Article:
Schonfeld vs. Millennium: "Great culture, shame about the tech"
Hedge funds Millennium and Schonfeld are not getting together after all. Bloomberg says Schonfeld pulled out. Steven Schonfeld reportedly called Izzy Englander at 5pm yesterday and informed him that the deal was off. Steven doesn't need Izzy after Schonfeld secured $3bn of verbal commitments from its new and existing investors 48 hours before some of them would have been free to redeem money from its funds.
The canceled deal has implications for both Schonfeld and Millennium. For Millennium, it probably means hiring some more portfolio managers of its own as it can't place assets with Schonfeld. For Schonfeld, it possibly means spending more on technology.
As multistrategy hedge funds grow, investing in technology is increasingly important. For the biggest funds, like Millennium and Citadel, technology is a differentiator in a good way. For smaller funds, like Schonfeld, technology is also a differentiator, in less of a good way.
"If I'd known how bad the technology was here, I might not have joined," one Schonfeld portfolio manager tells us, speaking off the record. "The big question now is what Schonfeld does to upgrade it."
Schonfeld didn't comment for this article and Millennium declined to comment on its intentions regarding Schonfeld. However, not all Schonfeld insiders say the technology there is an issue. Schonfeld began life as a quantitative hedge fund and systematic trading is its sweet spot. In 2015, it acquired Quantbot, a quant trading firm founded by Michael Bolto, a former electronic technologist at Morgan Stanley, which contributed to its infrastructure. "Schonfeld's main problem is that it expanded into macro and took its eye off the systematic equities ball," says one hedge fund recruiter.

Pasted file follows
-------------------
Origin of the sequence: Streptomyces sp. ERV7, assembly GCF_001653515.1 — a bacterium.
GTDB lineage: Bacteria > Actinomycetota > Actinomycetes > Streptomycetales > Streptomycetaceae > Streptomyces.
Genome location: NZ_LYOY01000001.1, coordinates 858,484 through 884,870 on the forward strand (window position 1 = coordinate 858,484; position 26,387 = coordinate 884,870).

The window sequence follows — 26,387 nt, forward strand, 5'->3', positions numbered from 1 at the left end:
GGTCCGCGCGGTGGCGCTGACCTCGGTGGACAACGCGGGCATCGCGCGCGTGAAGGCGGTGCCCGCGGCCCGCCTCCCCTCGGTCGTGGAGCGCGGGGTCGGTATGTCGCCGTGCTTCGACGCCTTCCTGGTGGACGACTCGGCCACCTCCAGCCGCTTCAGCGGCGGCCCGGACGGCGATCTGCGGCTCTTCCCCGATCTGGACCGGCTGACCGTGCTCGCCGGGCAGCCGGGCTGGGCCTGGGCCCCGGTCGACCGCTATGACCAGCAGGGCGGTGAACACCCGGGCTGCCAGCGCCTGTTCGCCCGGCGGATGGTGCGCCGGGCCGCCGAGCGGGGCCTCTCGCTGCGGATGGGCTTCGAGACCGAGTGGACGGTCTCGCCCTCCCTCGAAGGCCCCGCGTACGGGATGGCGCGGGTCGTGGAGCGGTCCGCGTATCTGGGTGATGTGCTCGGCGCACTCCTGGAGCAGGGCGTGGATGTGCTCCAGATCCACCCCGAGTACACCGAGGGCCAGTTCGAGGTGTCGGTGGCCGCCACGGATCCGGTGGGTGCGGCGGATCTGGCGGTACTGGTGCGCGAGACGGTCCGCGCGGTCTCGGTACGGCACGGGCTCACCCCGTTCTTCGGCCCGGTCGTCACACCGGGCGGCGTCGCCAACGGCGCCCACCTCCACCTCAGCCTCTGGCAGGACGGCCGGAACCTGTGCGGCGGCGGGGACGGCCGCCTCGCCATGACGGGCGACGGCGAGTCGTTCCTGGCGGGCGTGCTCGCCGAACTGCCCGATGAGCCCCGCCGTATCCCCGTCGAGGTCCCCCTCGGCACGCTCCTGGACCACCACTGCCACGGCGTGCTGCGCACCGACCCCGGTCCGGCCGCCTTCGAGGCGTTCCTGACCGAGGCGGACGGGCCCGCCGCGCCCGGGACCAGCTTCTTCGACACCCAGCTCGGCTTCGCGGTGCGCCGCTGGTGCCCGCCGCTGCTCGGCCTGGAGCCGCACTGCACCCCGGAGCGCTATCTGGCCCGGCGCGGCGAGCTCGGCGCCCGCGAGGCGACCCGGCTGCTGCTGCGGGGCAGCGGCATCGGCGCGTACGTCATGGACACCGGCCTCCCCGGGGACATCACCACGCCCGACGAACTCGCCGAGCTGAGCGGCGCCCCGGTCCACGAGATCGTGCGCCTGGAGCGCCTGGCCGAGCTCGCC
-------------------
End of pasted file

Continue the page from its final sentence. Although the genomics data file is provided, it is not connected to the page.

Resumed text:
Most multistrategy hedge funds suffer a degree of employee churn, and Schonfeld's exits don't look extreme compared to those at some others. In recent months, however, it's lost people like Yang Lu, who preemptively joined Millennium as a senior quant, Victor Morange, a quant researcher who's gone to Brevan Howard, and John Bencic, a former cloud engineering lead, who's gone to ExodusPoint.
It's not clear whether these quants and technologists left in anticipation of the Millennium deal, or simply because they had better offers elsewhere. Insiders say Schonfeld pays less than other funds; there's a danger that pay could now fall further as money is diverted towards upgrading technology.
For many Schonfeld portfolio managers, though, the fading out of Millennium with its reputation for harshly imposing stop-losses, has a silver lining. Schonfeld CEO Ryan Tolkin has said that the fund prides itself on a gentler approach. One Schonfeld portfolio manager says this is absolutely the case: "The culture here is great; it's very collaborative," he says. Millennium would have been a problem.
Millennium's disappearance also looks like good news for the Schonfeld tech team, run by CTO David Neigler, who joined from Point72 in 2019. If the Millennium deal had gone ahead, Schonfeld insiders say it was their tech staff who would have suffered most. Instead, it now looks like Neigler may need to hire some new people of his own.
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